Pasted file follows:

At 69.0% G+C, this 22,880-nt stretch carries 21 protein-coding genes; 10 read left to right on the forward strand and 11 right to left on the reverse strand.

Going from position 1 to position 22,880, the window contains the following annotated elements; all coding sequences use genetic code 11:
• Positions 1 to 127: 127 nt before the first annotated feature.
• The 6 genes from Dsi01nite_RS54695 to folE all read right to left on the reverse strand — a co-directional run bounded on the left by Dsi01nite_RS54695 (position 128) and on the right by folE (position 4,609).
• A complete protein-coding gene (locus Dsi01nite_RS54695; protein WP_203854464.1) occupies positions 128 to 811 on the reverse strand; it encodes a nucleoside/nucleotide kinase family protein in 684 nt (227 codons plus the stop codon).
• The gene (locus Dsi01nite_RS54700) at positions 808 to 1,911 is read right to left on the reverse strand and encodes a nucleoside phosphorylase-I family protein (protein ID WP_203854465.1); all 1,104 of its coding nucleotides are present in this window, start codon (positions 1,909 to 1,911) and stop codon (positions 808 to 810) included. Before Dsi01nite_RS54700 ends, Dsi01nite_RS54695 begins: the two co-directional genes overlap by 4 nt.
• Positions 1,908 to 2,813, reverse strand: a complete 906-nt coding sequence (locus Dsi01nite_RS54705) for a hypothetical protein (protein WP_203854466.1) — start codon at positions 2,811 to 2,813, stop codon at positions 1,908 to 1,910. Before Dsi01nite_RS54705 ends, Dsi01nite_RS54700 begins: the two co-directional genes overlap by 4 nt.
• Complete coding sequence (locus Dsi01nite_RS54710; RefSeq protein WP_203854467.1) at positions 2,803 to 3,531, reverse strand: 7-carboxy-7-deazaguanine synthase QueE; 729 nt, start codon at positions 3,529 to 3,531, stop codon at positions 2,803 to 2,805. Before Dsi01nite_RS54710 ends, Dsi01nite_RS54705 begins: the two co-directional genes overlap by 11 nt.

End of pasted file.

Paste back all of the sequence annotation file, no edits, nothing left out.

At 69.0% G+C, this 22,880-nt stretch carries 21 protein-coding genes; 10 read left to right on the forward strand and 11 right to left on the reverse strand.

Going from position 1 to position 22,880, the window contains the following annotated elements; all coding sequences use genetic code 11:
• Positions 1 to 127: 127 nt before the first annotated feature.
• The 6 genes from Dsi01nite_RS54695 to folE all read right to left on the reverse strand — a co-directional run bounded on the left by Dsi01nite_RS54695 (position 128) and on the right by folE (position 4,609).
• A complete protein-coding gene (locus Dsi01nite_RS54695; protein WP_203854464.1) occupies positions 128 to 811 on the reverse strand; it encodes a nucleoside/nucleotide kinase family protein in 684 nt (227 codons plus the stop codon).
• The gene (locus Dsi01nite_RS54700) at positions 808 to 1,911 is read right to left on the reverse strand and encodes a nucleoside phosphorylase-I family protein (protein ID WP_203854465.1); all 1,104 of its coding nucleotides are present in this window, start codon (positions 1,909 to 1,911) and stop codon (positions 808 to 810) included. Before Dsi01nite_RS54700 ends, Dsi01nite_RS54695 begins: the two co-directional genes overlap by 4 nt.
• Positions 1,908 to 2,813, reverse strand: a complete 906-nt coding sequence (locus Dsi01nite_RS54705) for a hypothetical protein (protein WP_203854466.1) — start codon at positions 2,811 to 2,813, stop codon at positions 1,908 to 1,910. Before Dsi01nite_RS54705 ends, Dsi01nite_RS54700 begins: the two co-directional genes overlap by 4 nt.
• Complete coding sequence (locus Dsi01nite_RS54710; RefSeq protein WP_203854467.1) at positions 2,803 to 3,531, reverse strand: 7-carboxy-7-deazaguanine synthase QueE; 729 nt, start codon at positions 3,529 to 3,531, stop codon at positions 2,803 to 2,805. Before Dsi01nite_RS54710 ends, Dsi01nite_RS54705 begins: the two co-directional genes overlap by 11 nt.